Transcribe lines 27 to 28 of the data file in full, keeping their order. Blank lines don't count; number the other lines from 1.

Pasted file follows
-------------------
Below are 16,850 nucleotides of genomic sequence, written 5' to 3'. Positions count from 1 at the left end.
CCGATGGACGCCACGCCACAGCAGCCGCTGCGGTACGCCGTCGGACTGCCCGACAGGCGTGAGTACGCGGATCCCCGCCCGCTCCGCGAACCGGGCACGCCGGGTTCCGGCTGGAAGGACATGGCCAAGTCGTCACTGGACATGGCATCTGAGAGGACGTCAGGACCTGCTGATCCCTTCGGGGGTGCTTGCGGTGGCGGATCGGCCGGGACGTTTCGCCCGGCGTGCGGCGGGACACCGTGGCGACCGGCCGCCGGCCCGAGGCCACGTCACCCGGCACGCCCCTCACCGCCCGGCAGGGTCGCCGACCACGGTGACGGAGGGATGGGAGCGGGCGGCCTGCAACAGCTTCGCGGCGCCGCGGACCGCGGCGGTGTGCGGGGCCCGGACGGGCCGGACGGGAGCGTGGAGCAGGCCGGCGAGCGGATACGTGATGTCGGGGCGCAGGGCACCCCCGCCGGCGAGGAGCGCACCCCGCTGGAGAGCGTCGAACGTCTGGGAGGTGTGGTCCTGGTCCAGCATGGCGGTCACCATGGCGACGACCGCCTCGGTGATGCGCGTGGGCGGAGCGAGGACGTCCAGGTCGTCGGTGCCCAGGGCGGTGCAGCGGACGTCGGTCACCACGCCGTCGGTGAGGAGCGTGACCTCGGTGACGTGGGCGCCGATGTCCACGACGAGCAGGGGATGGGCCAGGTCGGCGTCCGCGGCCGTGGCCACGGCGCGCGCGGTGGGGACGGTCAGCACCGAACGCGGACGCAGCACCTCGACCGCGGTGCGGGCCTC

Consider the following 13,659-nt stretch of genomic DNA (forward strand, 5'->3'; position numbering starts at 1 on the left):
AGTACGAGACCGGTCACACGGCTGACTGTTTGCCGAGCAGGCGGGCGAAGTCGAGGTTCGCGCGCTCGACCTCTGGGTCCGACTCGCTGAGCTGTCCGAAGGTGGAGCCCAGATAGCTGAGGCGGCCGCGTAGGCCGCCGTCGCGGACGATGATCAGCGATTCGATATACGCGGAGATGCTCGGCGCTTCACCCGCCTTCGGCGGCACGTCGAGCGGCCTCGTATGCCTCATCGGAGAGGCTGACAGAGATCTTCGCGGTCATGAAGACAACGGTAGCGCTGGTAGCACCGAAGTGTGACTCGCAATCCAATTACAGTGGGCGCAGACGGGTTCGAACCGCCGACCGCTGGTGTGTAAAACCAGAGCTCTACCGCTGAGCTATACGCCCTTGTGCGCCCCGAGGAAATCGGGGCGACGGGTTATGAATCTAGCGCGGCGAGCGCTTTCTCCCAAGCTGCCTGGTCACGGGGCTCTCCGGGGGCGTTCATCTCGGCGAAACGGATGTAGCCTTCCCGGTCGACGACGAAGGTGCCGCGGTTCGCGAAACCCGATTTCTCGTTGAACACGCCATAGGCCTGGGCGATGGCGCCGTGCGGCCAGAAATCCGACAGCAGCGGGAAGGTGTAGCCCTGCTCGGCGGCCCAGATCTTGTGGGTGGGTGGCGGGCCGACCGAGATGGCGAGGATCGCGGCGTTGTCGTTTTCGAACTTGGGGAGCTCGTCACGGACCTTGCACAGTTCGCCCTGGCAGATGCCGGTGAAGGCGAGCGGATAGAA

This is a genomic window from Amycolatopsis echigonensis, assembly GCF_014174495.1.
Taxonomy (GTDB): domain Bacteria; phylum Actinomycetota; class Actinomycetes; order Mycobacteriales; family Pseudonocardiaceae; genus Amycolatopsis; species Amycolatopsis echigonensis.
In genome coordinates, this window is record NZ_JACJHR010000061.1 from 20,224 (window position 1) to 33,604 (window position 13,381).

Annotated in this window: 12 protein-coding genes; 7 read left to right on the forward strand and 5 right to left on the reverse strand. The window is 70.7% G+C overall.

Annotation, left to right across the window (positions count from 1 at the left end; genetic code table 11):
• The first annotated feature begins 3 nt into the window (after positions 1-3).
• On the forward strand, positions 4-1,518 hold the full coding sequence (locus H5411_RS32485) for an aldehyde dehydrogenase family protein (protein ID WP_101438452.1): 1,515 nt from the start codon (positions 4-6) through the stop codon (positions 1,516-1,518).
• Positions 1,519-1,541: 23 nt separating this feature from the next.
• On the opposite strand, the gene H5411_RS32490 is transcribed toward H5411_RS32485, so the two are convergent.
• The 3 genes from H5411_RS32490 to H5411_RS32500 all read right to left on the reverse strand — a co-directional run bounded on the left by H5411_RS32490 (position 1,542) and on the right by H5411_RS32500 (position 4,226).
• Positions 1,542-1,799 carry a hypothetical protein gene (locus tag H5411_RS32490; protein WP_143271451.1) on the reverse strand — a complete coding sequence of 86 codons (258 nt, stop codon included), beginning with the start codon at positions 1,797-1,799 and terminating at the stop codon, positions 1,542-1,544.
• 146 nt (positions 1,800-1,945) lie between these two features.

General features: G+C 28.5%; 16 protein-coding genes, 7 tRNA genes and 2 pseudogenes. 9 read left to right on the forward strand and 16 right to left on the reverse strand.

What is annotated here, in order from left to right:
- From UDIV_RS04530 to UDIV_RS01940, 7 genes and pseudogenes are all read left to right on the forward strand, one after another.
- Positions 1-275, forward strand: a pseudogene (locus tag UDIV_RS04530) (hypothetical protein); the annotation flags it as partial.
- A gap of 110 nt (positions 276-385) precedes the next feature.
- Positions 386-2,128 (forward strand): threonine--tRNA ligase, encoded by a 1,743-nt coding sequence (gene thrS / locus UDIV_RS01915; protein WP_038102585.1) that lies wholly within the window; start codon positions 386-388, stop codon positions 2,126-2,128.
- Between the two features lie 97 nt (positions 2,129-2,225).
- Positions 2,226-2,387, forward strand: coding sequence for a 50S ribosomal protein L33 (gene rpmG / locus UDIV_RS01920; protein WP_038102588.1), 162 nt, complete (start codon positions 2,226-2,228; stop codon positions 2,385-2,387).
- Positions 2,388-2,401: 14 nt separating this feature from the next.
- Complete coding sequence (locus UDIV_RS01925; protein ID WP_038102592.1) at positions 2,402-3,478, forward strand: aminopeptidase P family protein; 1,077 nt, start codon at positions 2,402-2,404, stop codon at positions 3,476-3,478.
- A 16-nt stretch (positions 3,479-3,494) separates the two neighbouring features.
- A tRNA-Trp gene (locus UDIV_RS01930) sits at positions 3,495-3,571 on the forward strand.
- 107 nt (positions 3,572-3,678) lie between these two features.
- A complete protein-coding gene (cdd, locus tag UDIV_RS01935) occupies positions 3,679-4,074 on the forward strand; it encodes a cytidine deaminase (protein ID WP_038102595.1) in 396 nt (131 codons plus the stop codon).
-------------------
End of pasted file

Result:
- A 16-nt stretch (positions 3,479-3,494) separates the two neighbouring features.
- A tRNA-Trp gene (locus UDIV_RS01930) sits at positions 3,495-3,571 on the forward strand.